Discovering Christ in Strangers:
The Maclovio Rojas Project

By Anthony Manousos

This article originally appeared  in Quaker Life in May, 1998. It is based on a sermon delivered at the Bellflower United Methodist Church in the fall of 1997.

Opening our hearts to strangers can be very difficult. The old saying goes, "Charity begins at home." Sad to say, our charity often ends there. We are sometimes reluctant to give of our time and money to strangers, to "ferriners." Many Americans gripe about giving "foreign aid," even though we are the richest country in the world and give the smallest percent of our gross national product to foreign aid of any other industrial nation. Many Americans are even resentful about giving food stamps to needy American citizens in our own country just because they happened to born somewhere else. Most of us want to share with people like ourselves, not with strangers.

Even Jesus almost fell into that trap. When a Gentile  woman came to him asking for help, he said, in effect, "Don't bother me. I'm here to help my own  people, the children of Israel" (Mark 7:26-30 and Matthew 15:22-28). This is one of the harshest statements  that Jesus ever made, and I can imagine how the woman must have felt.  Imagine if you, as a American, had a sick child and went to Mexico to a
healer and was told, "Forget it, gringo. I'm here to help my own people."  Most of us would probably go off in a huff. But this Gentile woman was desperate, her child was dying, and she knew that only Jesus, a Jewish healer, could help her. So she swallowed her pride and said, "Even the dogs are entitled to the crumbs from the table."  Her humility, and her faith, touched Jesus' heart, as they have touched the
hearts of Christ's followers for two thousand years. The lesson I learn from this story is that we are called not only to help those in our church  and in our families, we are also called to help the stranger

That's what I did [last] summer when I took a group of thirty people down to Mexico to help in a poor community near Tijuana called Maclovio Rojas. Going to this community was a painful reminder of the "savage inequality"  that exists between rich and poor in Third World countries, and all too  often here in the United States. The community that we helped consisted of  1200 families­most of whom were forced to work in factories for $3 per day.

They had no running water, no electricity, and no paved roads. Most of the homes were made of scrap, the favorite building material being used garage doors.  Even though we were less than an hour's drive from San Diego, one of our teens said that going to this community was like going to an alien planet.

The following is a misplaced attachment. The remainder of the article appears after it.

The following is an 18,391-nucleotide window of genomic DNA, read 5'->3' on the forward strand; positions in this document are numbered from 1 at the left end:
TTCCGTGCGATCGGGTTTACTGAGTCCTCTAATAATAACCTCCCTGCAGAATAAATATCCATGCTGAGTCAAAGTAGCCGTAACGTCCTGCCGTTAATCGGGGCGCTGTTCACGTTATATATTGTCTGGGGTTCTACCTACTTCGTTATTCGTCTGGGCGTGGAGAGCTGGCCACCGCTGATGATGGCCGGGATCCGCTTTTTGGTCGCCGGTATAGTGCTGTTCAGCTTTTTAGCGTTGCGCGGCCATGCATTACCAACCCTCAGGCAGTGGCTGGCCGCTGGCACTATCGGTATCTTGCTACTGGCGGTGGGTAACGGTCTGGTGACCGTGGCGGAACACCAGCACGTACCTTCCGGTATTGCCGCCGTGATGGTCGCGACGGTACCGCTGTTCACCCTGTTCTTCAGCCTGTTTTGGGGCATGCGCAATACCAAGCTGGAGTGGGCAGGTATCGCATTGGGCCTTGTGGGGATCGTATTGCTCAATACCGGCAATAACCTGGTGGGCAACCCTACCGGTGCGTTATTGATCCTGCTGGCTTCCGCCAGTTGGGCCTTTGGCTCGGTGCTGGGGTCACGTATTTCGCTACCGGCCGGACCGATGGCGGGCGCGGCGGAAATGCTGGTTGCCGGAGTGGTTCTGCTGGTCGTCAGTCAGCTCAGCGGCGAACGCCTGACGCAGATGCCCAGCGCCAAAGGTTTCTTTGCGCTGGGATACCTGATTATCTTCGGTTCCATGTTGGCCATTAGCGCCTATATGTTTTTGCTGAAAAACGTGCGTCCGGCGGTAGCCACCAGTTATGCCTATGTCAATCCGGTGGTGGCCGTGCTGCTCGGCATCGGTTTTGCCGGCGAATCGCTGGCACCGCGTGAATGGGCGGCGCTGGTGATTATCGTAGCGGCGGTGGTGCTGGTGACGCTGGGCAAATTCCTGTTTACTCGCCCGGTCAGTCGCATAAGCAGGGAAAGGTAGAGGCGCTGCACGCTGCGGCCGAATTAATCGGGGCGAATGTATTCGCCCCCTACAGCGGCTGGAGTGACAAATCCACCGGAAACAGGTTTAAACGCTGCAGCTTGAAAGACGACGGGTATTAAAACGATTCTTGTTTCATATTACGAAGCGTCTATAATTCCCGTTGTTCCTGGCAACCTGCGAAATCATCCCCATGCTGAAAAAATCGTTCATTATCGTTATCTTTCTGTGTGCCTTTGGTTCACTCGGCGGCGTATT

Over the course of the week, we worked side-by-side with the people of Maclovio Rojas. We put up sheet rock in a day care center. We dug holes and mixed cement to put up playground equipment. We purchased books and helped  to set up their library. We painted murals. As we worked and sweated  alongside the Mexicans, they came to seem less than aliens, and more like  amigos.

At the end of the week, our Mexican amigos threw a party for us. We told  them that it wasn't necessary, that we had brought our own food, but they  insisted, so we had a potluck. One of the participants in our group, a grad student, wrote about this experience:

"One of the things that struck me most deeply on this trip the feast that  the people of Maclovio Rojas had prepared for us and the way it was  prepared­with much love and much care­and the appreciation that this was  meant to express. In fact, this moved me to tears because I understood what  a whole day spent preparing this meal, and the cost of the meal, meant.  Yesterday Mark and I drove a man to Tecate so that he could interview for another job. In his current job, he works 6 days, 12 hours each day, every  week, and earns only $20 per week, for himself, his wife, and his four  kids. We can't easily understand the sacrifice these people made to show  their appreciation for our work and our presence."

When I saw the rich Americanos and the poor Mexicanos working and sharing  food and dancing together, I said to myself, "This is what Jesus meant when he said that God's kingdom is like a party where everyone is invited­rich and poor, holy ones and outcasts. When Jesus was on earth, he partied with poor. He shared in their joys and their sorrows. Jesus was serious when he  said that heaven is within us, and among us. We don't have to wait until we die to see heaven. It's right here, if we just practice what Jesus preached."

Many of us who live in the United States don't realize how much we have  been given, just by virtue of having been born in the richest country in  the world. Many of us think that we are just getting by, whereas by the standards of much of the rest of the world we are incredibly rich.

One of our teen participants was a boy from Whittier First Friends Church named Trevor who comes from what many in the United States would consider  disadvantaged home.